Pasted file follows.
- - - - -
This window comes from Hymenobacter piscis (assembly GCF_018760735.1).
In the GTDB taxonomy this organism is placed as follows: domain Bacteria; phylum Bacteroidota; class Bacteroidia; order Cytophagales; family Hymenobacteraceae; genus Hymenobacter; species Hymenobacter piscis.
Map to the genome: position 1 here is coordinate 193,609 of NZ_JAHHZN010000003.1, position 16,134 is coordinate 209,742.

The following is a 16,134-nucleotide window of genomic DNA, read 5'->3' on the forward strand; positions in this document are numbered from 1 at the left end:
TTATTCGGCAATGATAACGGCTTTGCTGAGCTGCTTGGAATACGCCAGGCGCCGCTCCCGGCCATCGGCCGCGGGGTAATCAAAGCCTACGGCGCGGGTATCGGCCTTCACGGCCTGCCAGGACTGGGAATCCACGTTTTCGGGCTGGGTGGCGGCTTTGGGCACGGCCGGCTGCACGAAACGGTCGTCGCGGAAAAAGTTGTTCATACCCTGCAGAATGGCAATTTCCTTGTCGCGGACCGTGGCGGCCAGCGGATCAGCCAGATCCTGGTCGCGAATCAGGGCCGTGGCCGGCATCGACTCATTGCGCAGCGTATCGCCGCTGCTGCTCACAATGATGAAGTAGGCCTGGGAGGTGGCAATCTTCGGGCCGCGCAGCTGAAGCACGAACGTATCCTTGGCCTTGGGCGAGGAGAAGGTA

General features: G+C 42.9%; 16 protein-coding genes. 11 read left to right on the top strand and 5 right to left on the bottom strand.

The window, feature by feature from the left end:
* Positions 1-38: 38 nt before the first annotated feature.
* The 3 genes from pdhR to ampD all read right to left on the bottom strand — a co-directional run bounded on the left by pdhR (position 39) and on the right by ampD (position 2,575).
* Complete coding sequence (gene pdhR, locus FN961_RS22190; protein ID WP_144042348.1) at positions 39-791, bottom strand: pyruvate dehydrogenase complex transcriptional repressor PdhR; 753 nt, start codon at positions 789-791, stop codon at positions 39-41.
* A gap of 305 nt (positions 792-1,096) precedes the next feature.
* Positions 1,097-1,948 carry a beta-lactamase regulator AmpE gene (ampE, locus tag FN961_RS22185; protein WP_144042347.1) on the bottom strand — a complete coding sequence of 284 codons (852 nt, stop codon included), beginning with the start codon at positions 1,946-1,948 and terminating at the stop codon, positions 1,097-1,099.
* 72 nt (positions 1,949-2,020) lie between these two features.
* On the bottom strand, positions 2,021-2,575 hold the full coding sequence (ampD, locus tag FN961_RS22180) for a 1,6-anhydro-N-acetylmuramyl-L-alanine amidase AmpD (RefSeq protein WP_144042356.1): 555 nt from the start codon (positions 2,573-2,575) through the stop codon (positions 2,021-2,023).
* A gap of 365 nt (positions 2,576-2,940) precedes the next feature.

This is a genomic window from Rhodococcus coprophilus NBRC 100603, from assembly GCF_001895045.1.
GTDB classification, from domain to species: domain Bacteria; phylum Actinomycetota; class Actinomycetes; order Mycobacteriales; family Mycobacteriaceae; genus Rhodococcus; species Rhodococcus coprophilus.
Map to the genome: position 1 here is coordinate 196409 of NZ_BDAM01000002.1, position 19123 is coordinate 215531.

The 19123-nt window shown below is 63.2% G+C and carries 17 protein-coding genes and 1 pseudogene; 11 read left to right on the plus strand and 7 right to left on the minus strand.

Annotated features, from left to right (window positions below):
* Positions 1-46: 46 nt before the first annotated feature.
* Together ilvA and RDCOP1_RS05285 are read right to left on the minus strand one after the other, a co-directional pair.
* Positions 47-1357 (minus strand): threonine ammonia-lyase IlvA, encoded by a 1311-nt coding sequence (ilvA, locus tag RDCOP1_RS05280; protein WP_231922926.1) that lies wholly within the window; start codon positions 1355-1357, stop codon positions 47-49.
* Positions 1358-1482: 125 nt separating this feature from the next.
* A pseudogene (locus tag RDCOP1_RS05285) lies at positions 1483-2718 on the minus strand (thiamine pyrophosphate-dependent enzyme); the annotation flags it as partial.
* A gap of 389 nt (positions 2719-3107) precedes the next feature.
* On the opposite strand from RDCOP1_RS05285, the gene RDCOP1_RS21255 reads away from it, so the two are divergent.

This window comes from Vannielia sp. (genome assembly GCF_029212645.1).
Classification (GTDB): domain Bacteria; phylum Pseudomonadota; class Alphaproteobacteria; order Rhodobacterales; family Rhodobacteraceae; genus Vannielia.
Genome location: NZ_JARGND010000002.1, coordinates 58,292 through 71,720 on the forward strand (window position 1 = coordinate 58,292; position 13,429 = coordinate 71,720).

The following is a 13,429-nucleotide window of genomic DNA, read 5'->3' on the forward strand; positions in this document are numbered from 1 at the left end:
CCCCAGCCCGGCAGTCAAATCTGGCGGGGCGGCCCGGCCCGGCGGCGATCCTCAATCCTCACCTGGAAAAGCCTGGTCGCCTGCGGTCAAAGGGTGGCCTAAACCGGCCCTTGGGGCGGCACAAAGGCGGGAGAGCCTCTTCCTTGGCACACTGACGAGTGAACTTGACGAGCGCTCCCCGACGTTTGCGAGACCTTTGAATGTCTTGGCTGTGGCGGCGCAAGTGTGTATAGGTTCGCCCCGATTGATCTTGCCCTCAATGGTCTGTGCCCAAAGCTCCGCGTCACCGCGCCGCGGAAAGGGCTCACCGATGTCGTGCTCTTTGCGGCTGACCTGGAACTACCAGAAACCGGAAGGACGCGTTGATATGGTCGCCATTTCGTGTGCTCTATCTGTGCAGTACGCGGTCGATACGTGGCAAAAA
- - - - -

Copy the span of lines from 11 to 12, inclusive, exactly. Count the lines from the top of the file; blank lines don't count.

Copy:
* A gap of 305 nt (positions 792-1,096) precedes the next feature.
* Positions 1,097-1,948 carry a beta-lactamase regulator AmpE gene (ampE, locus tag FN961_RS22185; protein WP_144042347.1) on the bottom strand — a complete coding sequence of 284 codons (852 nt, stop codon included), beginning with the start codon at positions 1,946-1,948 and terminating at the stop codon, positions 1,097-1,099.